Anyone who has been following these reviews might be able to guess that this episode – which was essentially the downfall of Superintendent Hastings – did not please me.
Indeed, I was devastated to watch all this take place. Most devastated of all simply because I can’t see a way back from it for the character. Hastings may have cried out in frustration that he’s been set up, but that’s not really what’s happened. If it were then there would at least be hope that the truth could be reached and he could be forgiven. But while the accusation that he’s H may well be a set up (by Corbett, Patricia Carmichael or whoever), the questioning of his conduct by Kate and Steve was accurate. So, really, if Hastings has been set up, then it’s only by one person: the very man who created him, Jed Mercurio.
for all the criticism I’ve put towards this series, it’s time to make a concession
As I’ve already complained about, the character has been plagued by foolish, unprofessional and uncharacteristic actions this series, from not doing something sooner about an ultra-suspicious envelope of cash to diving into a foolish undercover in direct disobedience of Kate’s sound advice. I’m relieved that he isn’t actually corrupt (or so we can assume thus far) but can’t help but feel like the character’s lost his common sense just to contrive suspicion from the audience and a story about his downfall.
I can’t remember the last time I was so invested in a TV drama
But, for all the criticism I’ve put towards this series, it’s time to make a concession. This week’s episode was exceptional drama. I might well be frustrated by the way things are going, but I can’t remember the last time I was so invested in a TV drama. With the focus off of the OCG (Organized Crime Group) and onto Hastings, I really cared about what was going on this episode.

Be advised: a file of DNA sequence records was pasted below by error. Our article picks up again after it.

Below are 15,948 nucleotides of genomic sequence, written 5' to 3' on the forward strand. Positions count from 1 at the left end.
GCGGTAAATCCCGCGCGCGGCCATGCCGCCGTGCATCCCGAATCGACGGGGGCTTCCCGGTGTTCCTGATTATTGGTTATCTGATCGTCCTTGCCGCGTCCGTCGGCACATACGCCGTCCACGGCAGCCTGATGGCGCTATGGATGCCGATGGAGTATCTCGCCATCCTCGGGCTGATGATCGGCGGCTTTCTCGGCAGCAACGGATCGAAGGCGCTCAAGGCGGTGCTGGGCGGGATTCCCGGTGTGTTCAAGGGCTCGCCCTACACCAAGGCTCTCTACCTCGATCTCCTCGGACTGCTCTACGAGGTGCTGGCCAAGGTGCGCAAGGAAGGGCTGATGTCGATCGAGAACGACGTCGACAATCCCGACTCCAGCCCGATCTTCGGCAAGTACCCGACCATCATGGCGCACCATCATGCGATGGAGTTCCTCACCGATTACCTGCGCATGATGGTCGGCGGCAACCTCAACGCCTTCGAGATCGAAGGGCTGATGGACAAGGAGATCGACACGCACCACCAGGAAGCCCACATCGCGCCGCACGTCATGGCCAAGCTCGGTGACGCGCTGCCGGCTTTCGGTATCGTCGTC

Furthermore, watching Hastings undercover as H, even if it was probably the beginning of his end, was an enormously fun scene. Vicky McClure and Martin Compston were also superlative throughout this episode, as we watched them go through the tragic but necessary motions of reporting their boss. Only in AC-12 could such backstabbing be portrayed as so honourable.
I’m clutching at straws with very little to go on here, but plausible suggestions are thin on the ground
As for Carmichael – a delightfully contemptuous performance from Anna Maxwell Martin – could she be a new face in the frame for H? Admittedly, I’m clutching at straws with very little to go on here, but plausible suggestions are thin on the ground. It also appears that I was wrong to suspect an impending twist about Lisa McQueen. It was satisfying to see her finally arrested, but the moment was robbed of attention due to everything with Hastings taking precedence.
It’s difficult to know where things will go from here with only one episode left in the series. I could certainly see a scenario where Hastings is framed as H as a cliff-hanger for Series 6. I could also imagine a scenario where he’s cleared of that particular accusation but still disgraced and dismissed. I could even see a scenario where, God forbid, he ends up dead. What I can’t see is a scenario whereby he’s completely cleared and everything is back to normal by the end. I’m not sure a return to that kind of normality is ever going to be possible, let alone in the space of one episode. As a result, regretfully, this is probably the beginning of the end for Ted as our main man.